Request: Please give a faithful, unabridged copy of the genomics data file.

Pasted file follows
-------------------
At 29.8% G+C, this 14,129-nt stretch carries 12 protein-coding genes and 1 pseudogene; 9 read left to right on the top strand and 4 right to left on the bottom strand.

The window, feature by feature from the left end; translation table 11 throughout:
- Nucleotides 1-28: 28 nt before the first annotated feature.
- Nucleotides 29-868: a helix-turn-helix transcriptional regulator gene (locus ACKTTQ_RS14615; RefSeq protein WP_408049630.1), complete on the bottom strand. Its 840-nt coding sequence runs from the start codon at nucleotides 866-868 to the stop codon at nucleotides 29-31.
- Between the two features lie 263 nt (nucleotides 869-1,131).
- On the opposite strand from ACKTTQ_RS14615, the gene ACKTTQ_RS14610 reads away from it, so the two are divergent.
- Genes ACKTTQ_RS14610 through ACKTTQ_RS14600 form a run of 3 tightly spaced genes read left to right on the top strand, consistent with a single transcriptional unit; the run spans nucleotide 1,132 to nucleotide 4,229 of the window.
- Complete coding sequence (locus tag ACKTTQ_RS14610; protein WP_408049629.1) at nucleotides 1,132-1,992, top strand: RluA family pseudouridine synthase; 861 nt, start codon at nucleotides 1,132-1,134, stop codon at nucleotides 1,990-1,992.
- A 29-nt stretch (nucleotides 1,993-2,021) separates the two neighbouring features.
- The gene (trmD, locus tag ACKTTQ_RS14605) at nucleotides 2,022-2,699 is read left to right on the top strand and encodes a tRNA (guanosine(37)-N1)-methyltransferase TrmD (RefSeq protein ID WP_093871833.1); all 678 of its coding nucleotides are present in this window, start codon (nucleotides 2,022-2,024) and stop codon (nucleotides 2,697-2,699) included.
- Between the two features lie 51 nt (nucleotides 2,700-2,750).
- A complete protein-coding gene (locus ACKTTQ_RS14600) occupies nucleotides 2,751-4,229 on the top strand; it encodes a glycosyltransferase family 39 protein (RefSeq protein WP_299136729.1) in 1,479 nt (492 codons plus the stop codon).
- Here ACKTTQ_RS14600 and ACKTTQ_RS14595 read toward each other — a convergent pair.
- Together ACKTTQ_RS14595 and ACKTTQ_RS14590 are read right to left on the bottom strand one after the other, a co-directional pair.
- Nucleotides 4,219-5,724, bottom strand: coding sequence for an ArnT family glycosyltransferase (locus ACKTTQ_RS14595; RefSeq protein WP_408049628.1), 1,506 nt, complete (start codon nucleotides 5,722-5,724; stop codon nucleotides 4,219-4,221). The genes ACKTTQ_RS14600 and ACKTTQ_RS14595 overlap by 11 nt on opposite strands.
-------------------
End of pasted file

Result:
At 29.8% G+C, this 14,129-nt stretch carries 12 protein-coding genes and 1 pseudogene; 9 read left to right on the top strand and 4 right to left on the bottom strand.

The window, feature by feature from the left end; translation table 11 throughout:
- Nucleotides 1-28: 28 nt before the first annotated feature.
- Nucleotides 29-868: a helix-turn-helix transcriptional regulator gene (locus ACKTTQ_RS14615; RefSeq protein WP_408049630.1), complete on the bottom strand. Its 840-nt coding sequence runs from the start codon at nucleotides 866-868 to the stop codon at nucleotides 29-31.
- Between the two features lie 263 nt (nucleotides 869-1,131).
- On the opposite strand from ACKTTQ_RS14615, the gene ACKTTQ_RS14610 reads away from it, so the two are divergent.
- Genes ACKTTQ_RS14610 through ACKTTQ_RS14600 form a run of 3 tightly spaced genes read left to right on the top strand, consistent with a single transcriptional unit; the run spans nucleotide 1,132 to nucleotide 4,229 of the window.
- Complete coding sequence (locus tag ACKTTQ_RS14610; protein WP_408049629.1) at nucleotides 1,132-1,992, top strand: RluA family pseudouridine synthase; 861 nt, start codon at nucleotides 1,132-1,134, stop codon at nucleotides 1,990-1,992.
- A 29-nt stretch (nucleotides 1,993-2,021) separates the two neighbouring features.
- The gene (trmD, locus tag ACKTTQ_RS14605) at nucleotides 2,022-2,699 is read left to right on the top strand and encodes a tRNA (guanosine(37)-N1)-methyltransferase TrmD (RefSeq protein ID WP_093871833.1); all 678 of its coding nucleotides are present in this window, start codon (nucleotides 2,022-2,024) and stop codon (nucleotides 2,697-2,699) included.
- Between the two features lie 51 nt (nucleotides 2,700-2,750).
- A complete protein-coding gene (locus ACKTTQ_RS14600) occupies nucleotides 2,751-4,229 on the top strand; it encodes a glycosyltransferase family 39 protein (RefSeq protein WP_299136729.1) in 1,479 nt (492 codons plus the stop codon).
- Here ACKTTQ_RS14600 and ACKTTQ_RS14595 read toward each other — a convergent pair.
- Together ACKTTQ_RS14595 and ACKTTQ_RS14590 are read right to left on the bottom strand one after the other, a co-directional pair.
- Nucleotides 4,219-5,724, bottom strand: coding sequence for an ArnT family glycosyltransferase (locus ACKTTQ_RS14595; RefSeq protein WP_408049628.1), 1,506 nt, complete (start codon nucleotides 5,722-5,724; stop codon nucleotides 4,219-4,221). The genes ACKTTQ_RS14600 and ACKTTQ_RS14595 overlap by 11 nt on opposite strands.